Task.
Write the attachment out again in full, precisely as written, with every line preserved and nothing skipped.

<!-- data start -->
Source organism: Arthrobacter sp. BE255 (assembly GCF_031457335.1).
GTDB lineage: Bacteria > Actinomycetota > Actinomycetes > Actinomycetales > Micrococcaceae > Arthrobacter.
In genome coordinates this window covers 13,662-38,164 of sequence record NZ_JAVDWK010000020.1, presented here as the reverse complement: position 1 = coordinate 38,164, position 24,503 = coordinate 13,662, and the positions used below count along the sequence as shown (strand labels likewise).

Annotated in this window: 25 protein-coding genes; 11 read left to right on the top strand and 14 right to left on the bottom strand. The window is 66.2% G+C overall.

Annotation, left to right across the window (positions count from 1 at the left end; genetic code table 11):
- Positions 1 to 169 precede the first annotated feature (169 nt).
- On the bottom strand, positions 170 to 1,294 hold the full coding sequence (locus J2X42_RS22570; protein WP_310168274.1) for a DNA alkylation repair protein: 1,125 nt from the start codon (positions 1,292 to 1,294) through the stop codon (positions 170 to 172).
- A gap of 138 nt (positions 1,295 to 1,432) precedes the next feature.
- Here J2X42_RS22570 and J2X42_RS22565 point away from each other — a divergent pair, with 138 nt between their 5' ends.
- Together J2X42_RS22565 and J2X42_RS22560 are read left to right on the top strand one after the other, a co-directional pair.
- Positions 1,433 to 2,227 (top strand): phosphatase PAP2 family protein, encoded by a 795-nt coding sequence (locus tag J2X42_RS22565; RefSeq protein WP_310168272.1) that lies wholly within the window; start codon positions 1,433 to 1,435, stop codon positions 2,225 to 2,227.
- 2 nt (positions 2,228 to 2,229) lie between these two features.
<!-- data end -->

Source organism: Arthrobacter sp. BE255 (assembly GCF_031457335.1).
GTDB lineage: Bacteria > Actinomycetota > Actinomycetes > Actinomycetales > Micrococcaceae > Arthrobacter.
In genome coordinates this window covers 13,662-38,164 of sequence record NZ_JAVDWK010000020.1, presented here as the reverse complement: position 1 = coordinate 38,164, position 24,503 = coordinate 13,662, and the positions used below count along the sequence as shown (strand labels likewise).

Annotated in this window: 25 protein-coding genes; 11 read left to right on the top strand and 14 right to left on the bottom strand. The window is 66.2% G+C overall.

Annotation, left to right across the window (positions count from 1 at the left end; genetic code table 11):
- Positions 1 to 169 precede the first annotated feature (169 nt).
- On the bottom strand, positions 170 to 1,294 hold the full coding sequence (locus J2X42_RS22570; protein WP_310168274.1) for a DNA alkylation repair protein: 1,125 nt from the start codon (positions 1,292 to 1,294) through the stop codon (positions 170 to 172).
- A gap of 138 nt (positions 1,295 to 1,432) precedes the next feature.
- Here J2X42_RS22570 and J2X42_RS22565 point away from each other — a divergent pair, with 138 nt between their 5' ends.
- Together J2X42_RS22565 and J2X42_RS22560 are read left to right on the top strand one after the other, a co-directional pair.
- Positions 1,433 to 2,227 (top strand): phosphatase PAP2 family protein, encoded by a 795-nt coding sequence (locus tag J2X42_RS22565; RefSeq protein WP_310168272.1) that lies wholly within the window; start codon positions 1,433 to 1,435, stop codon positions 2,225 to 2,227.
- 2 nt (positions 2,228 to 2,229) lie between these two features.